Baldwin City and Eudora don’t plan to raise property tax rates for 2023, but tax bills aren’t likely to shrink
The governing bodies in Baldwin City and Eudora plan to either slightly decrease their property tax rates for 2023 or hold them steady, but residents’ tax bills are still likely to increase because of rising property values.
Both of these Douglas County municipalities have published their 2023 budget proposals, and neither one of them maintains the so-called “revenue-neutral rate” — the tax rate at which they would take in the same amount of money in property taxes as last year. That’s because historic increases in property values have occurred this year across the county, and Eudora and Baldwin City are no exceptions. The Douglas County appraiser’s office found that the median value of homes in Baldwin City increased by 18.1%, and the median value in Eudora rose by 13.2%.
State law requires governments to hold a special public hearing before passing a budget that isn’t revenue neutral, and both Eudora and Baldwin City will hold their public hearings and consider adopting their budgets next month.
In Baldwin City, City Administrator Glenn Rodden said the proposed budget maintains a tax rate of 44.7 mills, the same rate as in 2022 and the four preceding years. That means the owner of a $200,000 home would owe the city $1,028 in taxes.
Utility rates are not addressed in the proposed budget, although the Baldwin City Council will consider increases at a later date, Rodden said. Four mills of the city’s property tax collections would go to support the Baldwin City Public Library.
According to the appraiser’s office, the total value of all property in Baldwin City rose by 11%, Rodden said. However, Baldwin City has a revitalization program, and if people who make improvements to their properties qualify for the program, they don’t have to pay property tax on those improvements. That means that for budget purposes, the increase in the city’s total property values looks more like 5%, which Rodden said is “typical for the city.”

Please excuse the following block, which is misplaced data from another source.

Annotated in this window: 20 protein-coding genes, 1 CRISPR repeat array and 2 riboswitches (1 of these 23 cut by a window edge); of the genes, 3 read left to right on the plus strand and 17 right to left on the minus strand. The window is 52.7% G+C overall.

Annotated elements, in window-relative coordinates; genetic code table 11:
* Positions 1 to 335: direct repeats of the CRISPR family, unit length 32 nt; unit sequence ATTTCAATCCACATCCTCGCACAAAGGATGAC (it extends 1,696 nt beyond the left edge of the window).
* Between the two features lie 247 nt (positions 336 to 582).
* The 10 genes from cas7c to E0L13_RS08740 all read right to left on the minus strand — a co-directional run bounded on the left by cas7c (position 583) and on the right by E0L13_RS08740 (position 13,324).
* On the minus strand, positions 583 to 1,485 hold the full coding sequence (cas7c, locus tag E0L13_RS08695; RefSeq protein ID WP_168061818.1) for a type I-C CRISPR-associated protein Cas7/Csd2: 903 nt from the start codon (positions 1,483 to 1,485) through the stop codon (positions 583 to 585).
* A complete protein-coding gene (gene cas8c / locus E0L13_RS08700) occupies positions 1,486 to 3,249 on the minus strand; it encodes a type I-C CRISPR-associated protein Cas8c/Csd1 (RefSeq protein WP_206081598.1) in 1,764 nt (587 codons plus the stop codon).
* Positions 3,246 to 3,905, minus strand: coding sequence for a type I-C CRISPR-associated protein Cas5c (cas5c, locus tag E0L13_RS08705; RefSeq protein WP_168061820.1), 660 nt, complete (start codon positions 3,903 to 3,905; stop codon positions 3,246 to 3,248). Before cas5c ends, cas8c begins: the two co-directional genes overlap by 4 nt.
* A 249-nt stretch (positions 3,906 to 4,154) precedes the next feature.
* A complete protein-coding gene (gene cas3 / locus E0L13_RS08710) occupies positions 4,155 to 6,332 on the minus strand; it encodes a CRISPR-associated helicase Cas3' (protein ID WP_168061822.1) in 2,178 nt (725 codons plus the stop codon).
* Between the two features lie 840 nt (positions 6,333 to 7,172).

Baldwin City Mayor Casey Simoneau said the City Council originally wanted to reduce the property tax rate, but he now thinks that’s not going to happen. After a number of workshops on the budget with the city’s financial advisers, he said the council realized that the mill levy had to stay flat to help the city cope with inflation.
“We’ve certainly seen our costs go up an extreme amount,” he said. “Based on our health insurance increase and employee costs, I think the council is OK with holding the mill levy flat.”
Meanwhile, in Eudora, the proposed budget would reduce the city’s mill levy from its current 39.5 mills to 39 mills. At that rate, the city would collect $897 in taxes on a $200,000 home.
In a report to commissioners on the 2023 budget earlier this summer, City Manager Barack Matite wrote that the city’s overall property valuation increased by 15%. That means the half-mill reduction is not enough to make the budget revenue neutral.
Eudora Mayor Tim Reazin said he didn’t think the commission would want to lower the property tax rate further. Like Simoneau, he said the city was having to pay more for things like health insurance and employee wages. In addition, he said the city is trying to catch up on infrastructure improvements, and that it may need to pay for more improvements when Panasonic builds its multibillion-dollar battery plant at the old Sunflower Army Ammunition site in neighboring De Soto.
Matite said the 2023 budget would not increase city electrical rates, but it does propose a 1.5% increase to water rates and a 7% increase in sewer rates.
The Baldwin City Council’s budget hearing will be Tuesday, Sept. 6, and the Eudora City Commission’s budget hearing will be Monday, Sept. 12.